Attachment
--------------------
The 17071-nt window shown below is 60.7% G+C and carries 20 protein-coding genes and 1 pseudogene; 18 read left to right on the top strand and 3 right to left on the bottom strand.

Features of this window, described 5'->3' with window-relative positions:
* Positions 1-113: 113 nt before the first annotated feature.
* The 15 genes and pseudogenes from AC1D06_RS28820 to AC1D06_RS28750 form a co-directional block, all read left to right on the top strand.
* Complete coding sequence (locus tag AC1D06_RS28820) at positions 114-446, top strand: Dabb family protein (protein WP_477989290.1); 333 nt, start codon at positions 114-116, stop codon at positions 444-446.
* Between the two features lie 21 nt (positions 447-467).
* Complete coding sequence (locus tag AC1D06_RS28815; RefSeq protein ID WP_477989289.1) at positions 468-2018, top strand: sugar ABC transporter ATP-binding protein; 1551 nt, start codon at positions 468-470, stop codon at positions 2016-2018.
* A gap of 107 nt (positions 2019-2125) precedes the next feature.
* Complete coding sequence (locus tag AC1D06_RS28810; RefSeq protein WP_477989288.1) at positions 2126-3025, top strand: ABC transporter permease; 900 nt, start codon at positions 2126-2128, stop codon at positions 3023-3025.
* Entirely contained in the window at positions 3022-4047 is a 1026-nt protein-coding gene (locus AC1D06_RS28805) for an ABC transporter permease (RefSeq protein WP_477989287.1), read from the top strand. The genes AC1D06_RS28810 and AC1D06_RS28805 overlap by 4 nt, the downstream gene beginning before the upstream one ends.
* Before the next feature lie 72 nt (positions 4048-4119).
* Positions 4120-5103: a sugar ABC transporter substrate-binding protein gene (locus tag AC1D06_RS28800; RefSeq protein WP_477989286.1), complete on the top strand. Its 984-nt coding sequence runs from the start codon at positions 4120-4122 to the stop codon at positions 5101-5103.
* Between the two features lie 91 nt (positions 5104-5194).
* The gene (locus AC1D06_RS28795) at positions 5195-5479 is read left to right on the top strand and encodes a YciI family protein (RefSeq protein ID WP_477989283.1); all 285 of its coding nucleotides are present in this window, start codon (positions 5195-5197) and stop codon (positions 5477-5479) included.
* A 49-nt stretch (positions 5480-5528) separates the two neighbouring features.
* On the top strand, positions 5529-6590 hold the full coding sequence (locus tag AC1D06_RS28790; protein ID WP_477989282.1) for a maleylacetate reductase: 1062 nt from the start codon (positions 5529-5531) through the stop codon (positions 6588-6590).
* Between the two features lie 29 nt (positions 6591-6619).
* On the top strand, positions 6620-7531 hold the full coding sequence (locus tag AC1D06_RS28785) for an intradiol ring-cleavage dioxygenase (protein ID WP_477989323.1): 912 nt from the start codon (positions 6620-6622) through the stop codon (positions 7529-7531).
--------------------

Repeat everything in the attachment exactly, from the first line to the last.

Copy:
The 17071-nt window shown below is 60.7% G+C and carries 20 protein-coding genes and 1 pseudogene; 18 read left to right on the top strand and 3 right to left on the bottom strand.

Features of this window, described 5'->3' with window-relative positions:
* Positions 1-113: 113 nt before the first annotated feature.
* The 15 genes and pseudogenes from AC1D06_RS28820 to AC1D06_RS28750 form a co-directional block, all read left to right on the top strand.
* Complete coding sequence (locus tag AC1D06_RS28820) at positions 114-446, top strand: Dabb family protein (protein WP_477989290.1); 333 nt, start codon at positions 114-116, stop codon at positions 444-446.
* Between the two features lie 21 nt (positions 447-467).
* Complete coding sequence (locus tag AC1D06_RS28815; RefSeq protein ID WP_477989289.1) at positions 468-2018, top strand: sugar ABC transporter ATP-binding protein; 1551 nt, start codon at positions 468-470, stop codon at positions 2016-2018.
* A gap of 107 nt (positions 2019-2125) precedes the next feature.
* Complete coding sequence (locus tag AC1D06_RS28810; RefSeq protein WP_477989288.1) at positions 2126-3025, top strand: ABC transporter permease; 900 nt, start codon at positions 2126-2128, stop codon at positions 3023-3025.
* Entirely contained in the window at positions 3022-4047 is a 1026-nt protein-coding gene (locus AC1D06_RS28805) for an ABC transporter permease (RefSeq protein WP_477989287.1), read from the top strand. The genes AC1D06_RS28810 and AC1D06_RS28805 overlap by 4 nt, the downstream gene beginning before the upstream one ends.
* Before the next feature lie 72 nt (positions 4048-4119).
* Positions 4120-5103: a sugar ABC transporter substrate-binding protein gene (locus tag AC1D06_RS28800; RefSeq protein WP_477989286.1), complete on the top strand. Its 984-nt coding sequence runs from the start codon at positions 4120-4122 to the stop codon at positions 5101-5103.
* Between the two features lie 91 nt (positions 5104-5194).
* The gene (locus AC1D06_RS28795) at positions 5195-5479 is read left to right on the top strand and encodes a YciI family protein (RefSeq protein ID WP_477989283.1); all 285 of its coding nucleotides are present in this window, start codon (positions 5195-5197) and stop codon (positions 5477-5479) included.
* A 49-nt stretch (positions 5480-5528) separates the two neighbouring features.
* On the top strand, positions 5529-6590 hold the full coding sequence (locus tag AC1D06_RS28790; protein ID WP_477989282.1) for a maleylacetate reductase: 1062 nt from the start codon (positions 5529-5531) through the stop codon (positions 6588-6590).
* Between the two features lie 29 nt (positions 6591-6619).
* On the top strand, positions 6620-7531 hold the full coding sequence (locus tag AC1D06_RS28785) for an intradiol ring-cleavage dioxygenase (protein ID WP_477989323.1): 912 nt from the start codon (positions 6620-6622) through the stop codon (positions 7529-7531).